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The Man Of People

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When the Reserve Bank of India and the Finance Ministry locked horns in the inflation vs growth debate recently, most of the media missed the crux of the debate and did only a superficial job of it. Only a few tried to go into the larger questions arising from the debate. It is in times such as these that one misses Dinanath Kashinath Rangnekar and his lucid, in-your-face analysis of the economy. Public policy must attach the highest priority to curbing the rate of inflation, he wrote in Business Standard, a newspaper he edited, in August 1981.

Rangnekar died in 1984, much before India’s economy underwent liberalisation and the subsequent transformation, and reading The Politics Of Poverty, a collection of essays by Rangnekar, one realises why it is important to have people like him in the media today. Had he been alive, Rangnekar would have been very unhappy with the way the government is dealing with important economic issues, and how policies today lack the much-needed humane element. Or maybe, like many of his tribe today, he would have become a Kafkaesque clone of his old self. But going by his writing, that seems unlikely.
Born in 1936, Rangnekar studied at the Bombay University, and then moved to Cambridge and the London School of Economics. In spite of his immense scholarship in economics, Rangnekar decided to become a journalist: his first job was in Sri Lanka (then Ceylon). He joined The Economic Times in India in the early 1960s and edited the paper for over a decade until his exit in 1979. He went on to edit Business Standard subsequently. He was a socialist and held radical views on subjects such as the state’s role in the political economy and the need to accord top priority to the poor in policymaking. He believed that planning had become a “bad joke to the public and an unwanted legacy”, and wanted that the models, programmes and targets have an “intimate relationship to the complexities of our real life, including the extremes of poverty and wealth”. The book is full of such strong comments and prophetic inferences. Rangnekar wrote for the layman, and that explains the simplicity of his arguments. He made economics, often called the dismal science, cheerful and refreshing.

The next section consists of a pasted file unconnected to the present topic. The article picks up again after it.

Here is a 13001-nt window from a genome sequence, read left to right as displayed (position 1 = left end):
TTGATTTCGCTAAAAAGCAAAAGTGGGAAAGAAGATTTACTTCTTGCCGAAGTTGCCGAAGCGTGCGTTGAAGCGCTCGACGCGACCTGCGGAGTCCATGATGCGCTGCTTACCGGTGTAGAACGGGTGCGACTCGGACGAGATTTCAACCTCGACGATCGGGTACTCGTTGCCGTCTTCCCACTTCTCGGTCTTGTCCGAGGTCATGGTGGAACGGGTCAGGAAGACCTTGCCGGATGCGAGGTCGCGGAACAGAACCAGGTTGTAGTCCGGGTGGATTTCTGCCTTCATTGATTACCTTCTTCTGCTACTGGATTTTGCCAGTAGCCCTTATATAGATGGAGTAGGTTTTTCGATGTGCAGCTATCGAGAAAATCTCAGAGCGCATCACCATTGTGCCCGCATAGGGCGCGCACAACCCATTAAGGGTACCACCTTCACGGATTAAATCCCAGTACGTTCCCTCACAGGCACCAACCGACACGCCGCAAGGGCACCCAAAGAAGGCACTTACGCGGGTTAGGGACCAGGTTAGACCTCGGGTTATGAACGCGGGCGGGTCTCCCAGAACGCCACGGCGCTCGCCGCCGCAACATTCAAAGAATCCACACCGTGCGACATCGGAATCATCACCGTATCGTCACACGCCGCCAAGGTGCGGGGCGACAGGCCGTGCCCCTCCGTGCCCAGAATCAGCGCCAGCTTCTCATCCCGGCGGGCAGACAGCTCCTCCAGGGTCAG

The book has four parts. While the first discusses the social crisis of development in India in seven essays, the second has four pieces devoted to economic cooperation and trade. The third, and the most important, — aptly titled, ‘Rope Tricks’ — analyses India’s planning scenario. The final part consisting of five essays deals with policies, mainly monetary and industrial. There is an interesting foreword by T.N. Ninan, and an equally fascinating introduction by Pratap Bhanu Mehta. Neatly edited and indexed, the book succeeds in unravelling the genius of D.N. Rangnekar. It should be read by everyone interested in Indian economy, especially business journalists. 

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(This story was published in Businessworld Issue Dated 04-02-2013)